Before the memorial service in Marlborough for Toby Balding, Ian Balding writes about his brother - the much respected racehorse trainer who died in September
Next Monday (December 15) many members of the horse racing world – among them well known owners, trainers and jockeys – will gather in Marlborough for the memorial service to mark the life of the much respected and very successful trainer Toby Balding, who died in September aged 78.
The memorial service will be held in the Marlborough College chapel and will start at 2.00pm.
Toby Balding’s brother Ian was also a successful trainer. He trained the legendary Mill Reef (who won the Derby in 1971.) Ian Balding retired in 2002 passing his Park House (Kingsclere) training licence to his son Andrew. Ian Balding’s daughter is Clare Balding the racing journalist and presenter.
Ian Balding has very kindly written this account and appreciation of his brother's life for Marlborough News Online:
Toby was born in England on 23 September 1936. He went to the USA soon afterwards (our mother was American) and I was born there in 1938.
We stayed in America with our mother in Far Hills, New Jersey all through the war. Our father Gerald Balding, who was English and a famous polo player, fought in the war - with the Life Guards.
After the war he took us all back to England where he set up as a racehorse trainer. We were both sent to school - first at Beaudesert Park and then to Marlborough College. In the holidays we quickly became cheap labour for him and found ourselves mucking out and then riding the racehorses.
Toby was always going to be too big to be a jockey, so being smaller I was the one destined to be the jockey and Toby the future trainer. In spite of that Toby actually rode a few winners under National Hunt rules – jump winners and a few point-to- point winners too.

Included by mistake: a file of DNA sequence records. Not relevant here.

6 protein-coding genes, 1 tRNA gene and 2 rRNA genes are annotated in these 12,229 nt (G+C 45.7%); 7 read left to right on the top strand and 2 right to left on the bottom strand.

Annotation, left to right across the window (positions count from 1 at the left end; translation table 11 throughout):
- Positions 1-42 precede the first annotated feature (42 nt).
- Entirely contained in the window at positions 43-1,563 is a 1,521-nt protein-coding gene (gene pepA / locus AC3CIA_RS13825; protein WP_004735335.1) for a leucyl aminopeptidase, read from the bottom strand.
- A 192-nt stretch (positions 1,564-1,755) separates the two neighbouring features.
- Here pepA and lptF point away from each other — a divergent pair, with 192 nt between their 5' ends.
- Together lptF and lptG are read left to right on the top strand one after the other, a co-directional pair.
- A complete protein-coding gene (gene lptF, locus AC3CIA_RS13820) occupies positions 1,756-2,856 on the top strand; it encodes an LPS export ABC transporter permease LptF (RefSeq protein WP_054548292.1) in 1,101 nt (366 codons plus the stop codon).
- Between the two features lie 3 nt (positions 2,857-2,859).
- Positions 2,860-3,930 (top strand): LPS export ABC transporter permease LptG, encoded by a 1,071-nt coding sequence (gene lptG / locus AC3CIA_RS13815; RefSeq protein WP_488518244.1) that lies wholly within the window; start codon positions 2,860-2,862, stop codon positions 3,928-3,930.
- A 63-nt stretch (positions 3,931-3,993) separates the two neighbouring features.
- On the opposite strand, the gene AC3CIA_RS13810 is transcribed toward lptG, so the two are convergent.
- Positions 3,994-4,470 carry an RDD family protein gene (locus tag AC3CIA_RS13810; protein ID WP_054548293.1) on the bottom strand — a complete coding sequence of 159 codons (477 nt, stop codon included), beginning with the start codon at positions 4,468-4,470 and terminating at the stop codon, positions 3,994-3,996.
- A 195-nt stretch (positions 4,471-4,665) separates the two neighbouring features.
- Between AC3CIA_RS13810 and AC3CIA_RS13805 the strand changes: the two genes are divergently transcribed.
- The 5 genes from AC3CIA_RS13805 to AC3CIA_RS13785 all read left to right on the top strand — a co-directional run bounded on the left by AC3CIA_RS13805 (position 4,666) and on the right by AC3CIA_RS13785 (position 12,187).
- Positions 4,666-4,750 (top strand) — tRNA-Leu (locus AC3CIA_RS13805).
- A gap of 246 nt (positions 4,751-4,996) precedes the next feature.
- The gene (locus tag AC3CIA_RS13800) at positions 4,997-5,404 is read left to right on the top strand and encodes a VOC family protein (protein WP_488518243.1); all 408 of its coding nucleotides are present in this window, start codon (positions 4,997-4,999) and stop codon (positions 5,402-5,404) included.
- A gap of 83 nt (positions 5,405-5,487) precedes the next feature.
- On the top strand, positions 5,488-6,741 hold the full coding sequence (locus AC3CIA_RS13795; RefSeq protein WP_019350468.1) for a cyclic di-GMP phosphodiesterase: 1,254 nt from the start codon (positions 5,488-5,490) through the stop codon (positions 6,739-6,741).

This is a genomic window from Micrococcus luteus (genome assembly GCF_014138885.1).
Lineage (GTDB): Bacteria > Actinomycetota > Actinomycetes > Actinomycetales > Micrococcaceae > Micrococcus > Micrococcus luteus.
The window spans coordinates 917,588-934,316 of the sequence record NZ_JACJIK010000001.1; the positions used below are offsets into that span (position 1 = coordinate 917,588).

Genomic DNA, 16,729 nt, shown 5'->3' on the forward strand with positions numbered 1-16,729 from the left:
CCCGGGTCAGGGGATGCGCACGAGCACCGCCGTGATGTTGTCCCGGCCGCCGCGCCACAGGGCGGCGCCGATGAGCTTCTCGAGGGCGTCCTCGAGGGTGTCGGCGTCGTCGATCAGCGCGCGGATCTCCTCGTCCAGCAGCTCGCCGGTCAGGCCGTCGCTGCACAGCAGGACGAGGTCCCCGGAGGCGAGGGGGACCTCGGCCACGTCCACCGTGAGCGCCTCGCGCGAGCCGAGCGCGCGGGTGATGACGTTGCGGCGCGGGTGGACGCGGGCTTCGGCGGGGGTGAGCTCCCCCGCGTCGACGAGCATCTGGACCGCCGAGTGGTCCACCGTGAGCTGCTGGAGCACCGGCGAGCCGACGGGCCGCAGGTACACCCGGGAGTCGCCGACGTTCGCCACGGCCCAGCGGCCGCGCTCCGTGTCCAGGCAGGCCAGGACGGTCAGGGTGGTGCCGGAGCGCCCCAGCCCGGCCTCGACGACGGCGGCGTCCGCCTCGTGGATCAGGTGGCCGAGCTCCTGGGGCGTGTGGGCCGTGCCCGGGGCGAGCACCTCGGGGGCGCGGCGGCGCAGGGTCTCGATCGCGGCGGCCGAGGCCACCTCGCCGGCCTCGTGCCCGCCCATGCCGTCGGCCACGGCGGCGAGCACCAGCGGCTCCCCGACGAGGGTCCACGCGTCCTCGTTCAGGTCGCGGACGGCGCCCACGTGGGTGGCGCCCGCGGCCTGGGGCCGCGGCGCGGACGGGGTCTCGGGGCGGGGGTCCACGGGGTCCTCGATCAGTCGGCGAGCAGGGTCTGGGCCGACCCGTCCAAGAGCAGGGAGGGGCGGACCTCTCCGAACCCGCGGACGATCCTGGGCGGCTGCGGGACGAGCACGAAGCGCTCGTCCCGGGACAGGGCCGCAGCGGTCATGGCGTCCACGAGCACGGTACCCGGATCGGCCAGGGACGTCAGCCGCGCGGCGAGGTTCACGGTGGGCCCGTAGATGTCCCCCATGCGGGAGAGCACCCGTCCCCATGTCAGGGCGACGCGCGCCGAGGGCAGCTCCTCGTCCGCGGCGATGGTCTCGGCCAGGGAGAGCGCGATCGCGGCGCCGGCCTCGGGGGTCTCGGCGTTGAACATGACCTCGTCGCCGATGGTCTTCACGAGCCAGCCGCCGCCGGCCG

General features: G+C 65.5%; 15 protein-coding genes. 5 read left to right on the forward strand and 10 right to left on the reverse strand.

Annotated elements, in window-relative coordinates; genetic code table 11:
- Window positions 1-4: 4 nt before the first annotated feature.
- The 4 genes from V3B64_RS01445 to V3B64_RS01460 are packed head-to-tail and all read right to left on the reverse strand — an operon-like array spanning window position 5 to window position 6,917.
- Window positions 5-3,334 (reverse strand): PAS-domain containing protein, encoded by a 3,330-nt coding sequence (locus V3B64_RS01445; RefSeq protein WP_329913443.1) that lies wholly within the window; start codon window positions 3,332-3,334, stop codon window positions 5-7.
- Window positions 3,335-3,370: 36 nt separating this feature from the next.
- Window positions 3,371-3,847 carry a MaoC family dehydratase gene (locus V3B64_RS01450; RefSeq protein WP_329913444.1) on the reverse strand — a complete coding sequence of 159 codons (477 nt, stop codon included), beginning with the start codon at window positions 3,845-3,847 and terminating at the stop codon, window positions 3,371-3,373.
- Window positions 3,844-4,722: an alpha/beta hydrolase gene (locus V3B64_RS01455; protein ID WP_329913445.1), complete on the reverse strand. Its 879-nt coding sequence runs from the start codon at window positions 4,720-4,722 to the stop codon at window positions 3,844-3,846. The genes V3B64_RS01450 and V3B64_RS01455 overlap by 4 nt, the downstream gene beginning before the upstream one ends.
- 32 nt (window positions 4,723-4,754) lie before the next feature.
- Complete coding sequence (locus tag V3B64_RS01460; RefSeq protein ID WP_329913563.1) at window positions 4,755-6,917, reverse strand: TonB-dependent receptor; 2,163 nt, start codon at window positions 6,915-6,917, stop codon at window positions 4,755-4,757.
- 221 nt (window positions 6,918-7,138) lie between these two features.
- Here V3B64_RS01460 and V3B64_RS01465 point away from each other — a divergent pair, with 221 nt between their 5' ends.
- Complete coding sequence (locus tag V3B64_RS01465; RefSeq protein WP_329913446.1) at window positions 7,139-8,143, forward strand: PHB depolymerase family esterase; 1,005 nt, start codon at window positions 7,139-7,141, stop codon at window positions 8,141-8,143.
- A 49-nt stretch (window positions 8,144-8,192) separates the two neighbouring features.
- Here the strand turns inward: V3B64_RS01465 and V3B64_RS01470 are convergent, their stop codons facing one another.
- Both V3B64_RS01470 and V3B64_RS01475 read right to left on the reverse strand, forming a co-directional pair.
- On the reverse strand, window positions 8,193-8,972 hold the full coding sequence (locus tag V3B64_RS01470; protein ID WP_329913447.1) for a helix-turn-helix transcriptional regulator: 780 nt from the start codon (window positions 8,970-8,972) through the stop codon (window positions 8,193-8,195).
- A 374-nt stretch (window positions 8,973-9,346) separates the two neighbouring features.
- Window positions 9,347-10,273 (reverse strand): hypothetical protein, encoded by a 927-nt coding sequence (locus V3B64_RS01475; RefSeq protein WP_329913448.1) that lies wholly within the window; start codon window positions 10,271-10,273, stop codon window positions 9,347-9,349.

Our father trained at Westonbirt in Gloucestershire for a few years and then moved to Bishops Cannings in Wiltshire. After a few years there he moved finally to a large stable at Weyhill near Andover.
All this time his main patron was the American newspaper publisher, philanthropist and sportsman John Hay (Jock) Whitney, who was also Toby`s Godfather. Toby, by the way, was christened Gerald Barnard Balding, but was always called Toby (after a great family friend) so as to distinguish him from his father.
Sadly our father died of cancer in 1956, and with Jock Whitney`s blessing, Toby who was then 20 and had recently returned from doing his National Service with the Life Guards, took over the training licence. He became the youngest ever trainer to have held a licence in this country.
Jock Whitney, who by now was the American Ambassador in London, was extremely kind and generous to both of us (he financed my further education at both Millfield and Cambridge University for example) and supported Toby very much with his training career.
My younger brother Robin and sister Gail will be very upset if I don`t mention them. They were born in England after the war. In fact they both went back to the USA with our mother soon after our father died. They both went to college over there, married Americans and have continued to live there ever since.
Toby`s training career was very much helped by a big winner on the flat very early on. He won the Portland Handicap at Doncaster with a horse called New World – and had a big bet on him at 25-1!
However, for many years, he was much better known as one of the leading National Hunt (jump) trainers. He won the Grand National twice – first with Highland Wedding (ridden by Eddie Harty) in 1969 and then again in 1989 with Little Polveir (Jimmy Frost).
He won the Champion Hurdle at Cheltenham with Beech Road (Richard Guest) in 1989 and again in 1991 with Morley Street (Jimmy Frost). He also won the Cheltenham Gold Cup with Cool Ground (Adrian Maguire) in 1992. And so he became one of the few trainers to have won all three of these great races.
Morley Street was the best horse he ever trained winning the Breeders Cup Chase twice in the USA and being voted American Champion Steeplechaser of the Year in America in 1990 and 1991.
Toby always enjoyed racing politics and played a big part in it for many years. He virtually founded the National Trainer`s Federation and was its Chairman for many years. After he retired from training he served on the British Horseracing Board for several years and was awarded the O.B.E. for his services to Racing in 2011. He was elected an Honorary Member of the Jockey Club in 2006.